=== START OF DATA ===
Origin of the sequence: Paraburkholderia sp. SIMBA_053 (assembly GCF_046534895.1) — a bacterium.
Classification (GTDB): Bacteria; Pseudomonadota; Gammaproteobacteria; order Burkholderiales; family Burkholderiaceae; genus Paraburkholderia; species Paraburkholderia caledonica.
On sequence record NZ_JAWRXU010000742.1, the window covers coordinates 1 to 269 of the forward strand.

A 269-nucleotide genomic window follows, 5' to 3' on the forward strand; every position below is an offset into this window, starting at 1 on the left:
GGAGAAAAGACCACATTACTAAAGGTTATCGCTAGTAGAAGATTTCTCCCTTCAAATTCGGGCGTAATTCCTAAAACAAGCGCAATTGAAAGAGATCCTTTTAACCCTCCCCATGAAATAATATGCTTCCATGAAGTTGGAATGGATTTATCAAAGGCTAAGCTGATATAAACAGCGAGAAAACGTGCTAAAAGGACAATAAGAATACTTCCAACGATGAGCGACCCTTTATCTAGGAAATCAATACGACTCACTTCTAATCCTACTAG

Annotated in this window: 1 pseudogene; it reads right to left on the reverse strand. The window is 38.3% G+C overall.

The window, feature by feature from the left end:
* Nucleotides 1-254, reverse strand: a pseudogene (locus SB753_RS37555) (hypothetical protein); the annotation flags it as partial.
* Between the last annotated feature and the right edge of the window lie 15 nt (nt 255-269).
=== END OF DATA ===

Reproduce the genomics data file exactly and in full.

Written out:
Origin of the sequence: Paraburkholderia sp. SIMBA_053 (assembly GCF_046534895.1) — a bacterium.
Classification (GTDB): Bacteria; Pseudomonadota; Gammaproteobacteria; order Burkholderiales; family Burkholderiaceae; genus Paraburkholderia; species Paraburkholderia caledonica.
On sequence record NZ_JAWRXU010000742.1, the window covers coordinates 1 to 269 of the forward strand.

A 269-nucleotide genomic window follows, 5' to 3' on the forward strand; every position below is an offset into this window, starting at 1 on the left:
GGAGAAAAGACCACATTACTAAAGGTTATCGCTAGTAGAAGATTTCTCCCTTCAAATTCGGGCGTAATTCCTAAAACAAGCGCAATTGAAAGAGATCCTTTTAACCCTCCCCATGAAATAATATGCTTCCATGAAGTTGGAATGGATTTATCAAAGGCTAAGCTGATATAAACAGCGAGAAAACGTGCTAAAAGGACAATAAGAATACTTCCAACGATGAGCGACCCTTTATCTAGGAAATCAATACGACTCACTTCTAATCCTACTAG

Annotated in this window: 1 pseudogene; it reads right to left on the reverse strand. The window is 38.3% G+C overall.

The window, feature by feature from the left end:
* Nucleotides 1-254, reverse strand: a pseudogene (locus SB753_RS37555) (hypothetical protein); the annotation flags it as partial.
* Between the last annotated feature and the right edge of the window lie 15 nt (nt 255-269).